Nobody with a functioning brain really believes Freed’s the only jock on the take, when payola is as common a part of the era as the ducktail or the chitlin’ circuit. He’s merely one of the most ostentatious about it. And, gentle reader, understand this much: Payola qua payola is not illegal when WABC squeezes Freed off the air and into the arms of Congress.
But commercial bribery is illegal, very much so. And that’s how Freed gets bagged in the first place. (It may also have been one reason why WINS hastened to shed him in 1958. Only later will Freed face the tax evasion charges and swollen legal fees that wreck him financially.)
“Payola,” In These Times contributor Louis Nayman will observe, after the death of Freed’s great Philadelphia rival Dick Clark, “ranged from flat out bribery–a promoter slipping a couple of hundred dollars to a deejay for playing a designated cut in heavy rotation over a specified time period– to more complex and legally nebulous arrangements involving fake songwriting credits, unearned royalty splits and hidden ownership interests in disc stamping plants, music distribution, publishing, talent management and record labels.”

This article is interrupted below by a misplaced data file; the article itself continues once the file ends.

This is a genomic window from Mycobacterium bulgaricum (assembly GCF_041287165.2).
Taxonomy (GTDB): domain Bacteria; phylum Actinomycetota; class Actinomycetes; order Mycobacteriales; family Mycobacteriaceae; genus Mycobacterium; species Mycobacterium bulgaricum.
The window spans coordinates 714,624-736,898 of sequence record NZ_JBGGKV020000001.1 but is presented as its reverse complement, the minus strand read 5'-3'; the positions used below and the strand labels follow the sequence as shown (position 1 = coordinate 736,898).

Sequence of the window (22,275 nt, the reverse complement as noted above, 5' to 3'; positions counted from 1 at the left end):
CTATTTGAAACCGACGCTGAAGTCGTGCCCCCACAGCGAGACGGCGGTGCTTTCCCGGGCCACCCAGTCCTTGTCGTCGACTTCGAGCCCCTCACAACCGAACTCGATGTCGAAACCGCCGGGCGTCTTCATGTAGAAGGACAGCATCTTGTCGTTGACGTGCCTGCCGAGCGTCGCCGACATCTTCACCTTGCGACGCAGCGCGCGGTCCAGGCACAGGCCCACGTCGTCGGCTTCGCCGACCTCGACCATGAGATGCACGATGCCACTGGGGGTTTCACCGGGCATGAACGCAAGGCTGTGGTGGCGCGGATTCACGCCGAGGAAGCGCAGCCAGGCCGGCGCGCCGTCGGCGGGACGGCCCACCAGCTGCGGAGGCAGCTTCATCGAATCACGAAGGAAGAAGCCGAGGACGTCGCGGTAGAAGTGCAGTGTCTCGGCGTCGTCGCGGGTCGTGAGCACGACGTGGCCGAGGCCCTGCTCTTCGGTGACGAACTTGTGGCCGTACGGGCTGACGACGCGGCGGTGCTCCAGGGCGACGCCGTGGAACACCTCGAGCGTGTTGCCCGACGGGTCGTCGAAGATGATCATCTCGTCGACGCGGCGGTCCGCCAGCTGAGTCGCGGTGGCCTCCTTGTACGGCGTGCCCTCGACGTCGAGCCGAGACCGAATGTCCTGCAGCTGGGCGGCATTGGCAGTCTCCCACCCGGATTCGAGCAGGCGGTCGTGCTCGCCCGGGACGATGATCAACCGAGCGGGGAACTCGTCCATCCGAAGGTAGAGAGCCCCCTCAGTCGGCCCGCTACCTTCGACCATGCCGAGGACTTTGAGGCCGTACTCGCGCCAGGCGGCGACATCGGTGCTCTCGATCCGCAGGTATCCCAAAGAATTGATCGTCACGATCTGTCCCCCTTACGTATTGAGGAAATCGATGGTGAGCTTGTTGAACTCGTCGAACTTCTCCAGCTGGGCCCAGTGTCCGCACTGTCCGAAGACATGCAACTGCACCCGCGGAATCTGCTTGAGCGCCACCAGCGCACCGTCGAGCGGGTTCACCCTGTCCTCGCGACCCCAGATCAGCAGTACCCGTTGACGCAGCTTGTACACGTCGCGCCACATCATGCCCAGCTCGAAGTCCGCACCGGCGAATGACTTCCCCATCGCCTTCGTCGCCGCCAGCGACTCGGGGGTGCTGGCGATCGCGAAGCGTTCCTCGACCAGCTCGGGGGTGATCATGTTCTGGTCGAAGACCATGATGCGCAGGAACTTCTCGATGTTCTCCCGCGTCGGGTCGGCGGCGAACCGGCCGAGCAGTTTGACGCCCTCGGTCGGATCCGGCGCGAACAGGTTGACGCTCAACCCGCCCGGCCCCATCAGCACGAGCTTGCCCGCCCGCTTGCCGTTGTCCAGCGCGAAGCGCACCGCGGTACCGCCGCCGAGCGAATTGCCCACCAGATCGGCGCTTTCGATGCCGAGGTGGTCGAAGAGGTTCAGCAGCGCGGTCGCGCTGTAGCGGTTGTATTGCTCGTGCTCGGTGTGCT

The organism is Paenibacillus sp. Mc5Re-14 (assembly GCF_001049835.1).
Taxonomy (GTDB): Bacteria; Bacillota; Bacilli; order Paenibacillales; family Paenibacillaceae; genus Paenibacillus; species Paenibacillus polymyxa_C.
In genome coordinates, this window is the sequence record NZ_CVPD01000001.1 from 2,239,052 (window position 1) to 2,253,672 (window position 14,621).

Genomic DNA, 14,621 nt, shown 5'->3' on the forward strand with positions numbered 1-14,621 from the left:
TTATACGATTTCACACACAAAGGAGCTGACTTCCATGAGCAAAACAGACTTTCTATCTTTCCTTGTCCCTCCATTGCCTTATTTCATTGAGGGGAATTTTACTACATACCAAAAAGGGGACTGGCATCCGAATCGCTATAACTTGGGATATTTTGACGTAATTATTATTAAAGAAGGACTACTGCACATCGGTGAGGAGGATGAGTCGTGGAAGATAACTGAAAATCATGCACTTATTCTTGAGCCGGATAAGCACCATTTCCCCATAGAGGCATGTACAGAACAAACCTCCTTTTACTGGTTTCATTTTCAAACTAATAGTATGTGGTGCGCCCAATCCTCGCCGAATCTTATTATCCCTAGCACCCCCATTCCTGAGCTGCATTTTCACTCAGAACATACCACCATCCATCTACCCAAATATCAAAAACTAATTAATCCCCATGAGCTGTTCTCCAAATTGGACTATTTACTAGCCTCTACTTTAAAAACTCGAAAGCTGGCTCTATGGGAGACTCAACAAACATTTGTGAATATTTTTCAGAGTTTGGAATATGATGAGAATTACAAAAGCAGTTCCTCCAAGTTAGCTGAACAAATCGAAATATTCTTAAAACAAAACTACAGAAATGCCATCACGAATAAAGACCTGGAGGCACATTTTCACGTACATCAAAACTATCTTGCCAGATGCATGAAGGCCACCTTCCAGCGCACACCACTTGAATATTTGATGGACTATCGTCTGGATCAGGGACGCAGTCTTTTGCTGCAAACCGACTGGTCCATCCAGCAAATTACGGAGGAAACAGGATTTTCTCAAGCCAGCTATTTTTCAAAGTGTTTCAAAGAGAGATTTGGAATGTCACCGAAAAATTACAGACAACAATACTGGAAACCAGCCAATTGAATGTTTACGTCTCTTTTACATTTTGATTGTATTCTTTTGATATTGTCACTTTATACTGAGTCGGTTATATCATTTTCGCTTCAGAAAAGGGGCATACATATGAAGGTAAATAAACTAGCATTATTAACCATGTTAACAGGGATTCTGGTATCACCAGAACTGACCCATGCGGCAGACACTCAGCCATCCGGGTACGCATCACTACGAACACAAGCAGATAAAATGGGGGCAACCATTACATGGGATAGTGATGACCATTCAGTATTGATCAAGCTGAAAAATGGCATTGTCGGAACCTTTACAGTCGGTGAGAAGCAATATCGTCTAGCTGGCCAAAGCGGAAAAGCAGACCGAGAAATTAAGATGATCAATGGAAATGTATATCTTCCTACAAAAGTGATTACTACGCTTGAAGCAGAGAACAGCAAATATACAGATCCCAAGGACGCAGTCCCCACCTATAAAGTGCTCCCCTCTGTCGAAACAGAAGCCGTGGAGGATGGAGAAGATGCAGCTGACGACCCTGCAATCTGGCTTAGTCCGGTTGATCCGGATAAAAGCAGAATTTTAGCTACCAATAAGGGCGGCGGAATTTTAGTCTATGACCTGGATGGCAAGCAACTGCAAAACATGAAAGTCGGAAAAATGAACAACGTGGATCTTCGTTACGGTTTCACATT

Freed believes to his soul that a formerly un-mainstream hybrid known as rhythm and blues had something to say beyond being dance music in the teeth of unfathomable 1950s musical blandness. Yet when he’s signed off each night, in the almost desperate vocal tone in which he purrs his not-goodbye-just-goodnight, Freed’s sounded as though he knows too well he stands on the shoulders of giants who could shrug him off without so much as a whop-bop-a-lu-bop-a-lop-bam-boom!
Especially if it isn’t terribly clear just which giants, the ones who employ him or the ones who’ve greased his palms from the outside. And, especially, if Freed were fool enough even to think about peeing down their collars while he stood there.
Half a century following his death it will still seem difficult to know whether Freed was a crusader, a fool, or a self-immolating combinaton of the two. Tonight, alas, he goes from an earnest fellow who’d bumped into a phenomenon he knew by instinct how to present to a nervous wreck who can’t fathom how he got himself on the district attorney’s radar and—this time, with no station lining up to scoop him up—the unemployment line.